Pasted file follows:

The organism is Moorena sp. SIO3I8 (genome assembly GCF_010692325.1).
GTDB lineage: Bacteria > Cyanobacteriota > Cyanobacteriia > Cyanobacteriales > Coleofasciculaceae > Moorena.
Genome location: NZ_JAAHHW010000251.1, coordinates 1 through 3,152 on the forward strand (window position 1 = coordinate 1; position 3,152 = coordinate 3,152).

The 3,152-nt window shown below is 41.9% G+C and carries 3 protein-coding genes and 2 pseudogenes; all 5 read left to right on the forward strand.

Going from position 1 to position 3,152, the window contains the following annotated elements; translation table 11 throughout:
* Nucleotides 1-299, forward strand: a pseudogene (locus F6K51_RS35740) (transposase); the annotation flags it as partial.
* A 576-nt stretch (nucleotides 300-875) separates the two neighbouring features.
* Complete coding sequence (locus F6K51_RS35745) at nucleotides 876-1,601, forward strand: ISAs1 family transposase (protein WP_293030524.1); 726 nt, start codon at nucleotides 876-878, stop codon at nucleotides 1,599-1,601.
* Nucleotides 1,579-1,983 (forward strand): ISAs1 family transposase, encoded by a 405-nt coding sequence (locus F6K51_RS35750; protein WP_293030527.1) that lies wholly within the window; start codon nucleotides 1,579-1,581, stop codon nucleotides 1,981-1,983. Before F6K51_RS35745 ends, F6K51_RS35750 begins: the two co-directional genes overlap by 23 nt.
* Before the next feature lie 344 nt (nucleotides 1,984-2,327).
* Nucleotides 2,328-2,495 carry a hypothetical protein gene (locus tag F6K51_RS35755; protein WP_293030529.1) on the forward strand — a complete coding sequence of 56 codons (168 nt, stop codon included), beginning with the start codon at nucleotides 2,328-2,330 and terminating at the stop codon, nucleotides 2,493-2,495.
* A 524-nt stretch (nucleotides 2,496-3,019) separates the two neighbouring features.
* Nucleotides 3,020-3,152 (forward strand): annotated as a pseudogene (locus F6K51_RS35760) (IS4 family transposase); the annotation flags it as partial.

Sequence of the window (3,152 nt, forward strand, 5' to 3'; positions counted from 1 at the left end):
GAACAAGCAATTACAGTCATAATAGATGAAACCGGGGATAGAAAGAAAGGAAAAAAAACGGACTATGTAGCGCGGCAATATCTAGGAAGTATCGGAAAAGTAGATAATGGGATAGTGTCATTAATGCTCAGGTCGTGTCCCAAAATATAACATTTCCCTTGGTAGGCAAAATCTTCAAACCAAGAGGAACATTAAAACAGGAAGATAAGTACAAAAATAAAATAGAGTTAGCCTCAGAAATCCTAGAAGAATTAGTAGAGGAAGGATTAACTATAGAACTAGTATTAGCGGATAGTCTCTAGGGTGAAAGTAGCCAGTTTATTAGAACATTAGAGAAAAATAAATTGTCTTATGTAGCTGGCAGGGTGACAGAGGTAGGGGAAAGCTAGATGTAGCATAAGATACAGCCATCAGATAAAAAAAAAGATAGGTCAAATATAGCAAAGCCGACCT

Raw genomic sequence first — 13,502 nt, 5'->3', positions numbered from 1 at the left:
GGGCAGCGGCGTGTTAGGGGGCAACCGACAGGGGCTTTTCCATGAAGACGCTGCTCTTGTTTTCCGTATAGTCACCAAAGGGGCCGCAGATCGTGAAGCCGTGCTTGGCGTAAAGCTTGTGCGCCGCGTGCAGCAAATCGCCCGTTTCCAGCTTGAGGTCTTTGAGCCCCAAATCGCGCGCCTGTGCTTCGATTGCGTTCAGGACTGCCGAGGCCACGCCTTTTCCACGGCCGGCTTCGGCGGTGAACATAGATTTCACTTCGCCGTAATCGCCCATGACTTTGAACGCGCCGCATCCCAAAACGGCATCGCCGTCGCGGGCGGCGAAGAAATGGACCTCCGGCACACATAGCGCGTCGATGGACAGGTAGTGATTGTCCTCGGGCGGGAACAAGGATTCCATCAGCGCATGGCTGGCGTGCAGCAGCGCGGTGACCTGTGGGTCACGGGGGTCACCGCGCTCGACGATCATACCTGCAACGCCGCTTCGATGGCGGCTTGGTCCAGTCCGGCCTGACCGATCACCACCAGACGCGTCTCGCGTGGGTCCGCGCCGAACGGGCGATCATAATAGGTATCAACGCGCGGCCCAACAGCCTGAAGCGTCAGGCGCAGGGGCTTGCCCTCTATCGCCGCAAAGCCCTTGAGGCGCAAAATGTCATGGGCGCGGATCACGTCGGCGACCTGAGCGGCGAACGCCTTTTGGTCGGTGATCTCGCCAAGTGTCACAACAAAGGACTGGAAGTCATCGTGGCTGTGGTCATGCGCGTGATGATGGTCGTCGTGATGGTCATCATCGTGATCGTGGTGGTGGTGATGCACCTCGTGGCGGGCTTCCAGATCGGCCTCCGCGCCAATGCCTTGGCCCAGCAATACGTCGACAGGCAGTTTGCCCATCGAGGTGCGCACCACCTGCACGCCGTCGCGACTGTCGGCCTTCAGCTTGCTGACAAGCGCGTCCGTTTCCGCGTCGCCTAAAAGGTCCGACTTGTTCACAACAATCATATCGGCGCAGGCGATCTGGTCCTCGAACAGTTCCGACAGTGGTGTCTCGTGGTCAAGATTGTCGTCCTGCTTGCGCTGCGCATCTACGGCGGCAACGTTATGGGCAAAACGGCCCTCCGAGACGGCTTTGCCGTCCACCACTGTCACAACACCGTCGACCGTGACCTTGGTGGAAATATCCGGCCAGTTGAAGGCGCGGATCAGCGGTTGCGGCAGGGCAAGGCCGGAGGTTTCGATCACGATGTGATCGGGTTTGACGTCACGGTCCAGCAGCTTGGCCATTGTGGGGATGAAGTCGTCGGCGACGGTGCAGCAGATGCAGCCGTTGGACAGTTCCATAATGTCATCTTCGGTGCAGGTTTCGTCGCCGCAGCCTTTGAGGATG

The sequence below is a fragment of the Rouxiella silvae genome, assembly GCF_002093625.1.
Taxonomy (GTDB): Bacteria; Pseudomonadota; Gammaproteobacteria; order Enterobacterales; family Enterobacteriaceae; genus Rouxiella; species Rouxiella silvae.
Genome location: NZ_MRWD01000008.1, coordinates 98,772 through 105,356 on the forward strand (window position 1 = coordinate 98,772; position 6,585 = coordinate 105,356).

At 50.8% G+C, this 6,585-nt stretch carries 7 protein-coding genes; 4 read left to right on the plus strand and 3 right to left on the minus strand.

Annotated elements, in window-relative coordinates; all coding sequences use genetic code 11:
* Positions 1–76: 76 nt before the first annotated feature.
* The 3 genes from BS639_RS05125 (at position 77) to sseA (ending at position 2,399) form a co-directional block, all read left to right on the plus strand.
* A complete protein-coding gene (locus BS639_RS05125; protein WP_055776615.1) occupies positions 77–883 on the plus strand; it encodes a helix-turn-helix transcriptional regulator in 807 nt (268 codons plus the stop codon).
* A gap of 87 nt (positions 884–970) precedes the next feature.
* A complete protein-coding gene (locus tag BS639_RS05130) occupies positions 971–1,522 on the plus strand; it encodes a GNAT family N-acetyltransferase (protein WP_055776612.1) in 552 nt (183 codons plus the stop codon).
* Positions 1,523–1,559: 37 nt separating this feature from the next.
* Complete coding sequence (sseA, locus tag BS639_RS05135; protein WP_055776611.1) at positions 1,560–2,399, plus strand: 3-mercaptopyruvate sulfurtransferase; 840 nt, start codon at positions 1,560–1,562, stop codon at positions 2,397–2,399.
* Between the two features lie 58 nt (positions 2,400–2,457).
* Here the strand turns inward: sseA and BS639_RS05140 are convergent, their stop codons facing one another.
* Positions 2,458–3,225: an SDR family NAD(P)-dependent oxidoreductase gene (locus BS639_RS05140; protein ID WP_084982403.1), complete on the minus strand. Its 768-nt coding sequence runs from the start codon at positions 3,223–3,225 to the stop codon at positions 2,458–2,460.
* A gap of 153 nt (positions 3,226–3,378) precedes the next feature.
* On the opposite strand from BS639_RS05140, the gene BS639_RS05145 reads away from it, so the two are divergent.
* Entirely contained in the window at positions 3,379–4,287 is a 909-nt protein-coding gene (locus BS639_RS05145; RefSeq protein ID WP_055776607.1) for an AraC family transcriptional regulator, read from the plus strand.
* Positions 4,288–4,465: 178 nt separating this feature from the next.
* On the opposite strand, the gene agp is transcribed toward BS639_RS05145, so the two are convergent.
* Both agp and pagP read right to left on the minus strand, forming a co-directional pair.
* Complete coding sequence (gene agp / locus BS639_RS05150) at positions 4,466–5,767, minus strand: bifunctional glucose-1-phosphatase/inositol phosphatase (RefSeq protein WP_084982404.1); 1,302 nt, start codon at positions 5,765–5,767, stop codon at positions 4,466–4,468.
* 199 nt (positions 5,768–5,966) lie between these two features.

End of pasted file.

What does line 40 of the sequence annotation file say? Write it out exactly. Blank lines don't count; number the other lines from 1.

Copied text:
* 199 nt (positions 5,768–5,966) lie between these two features.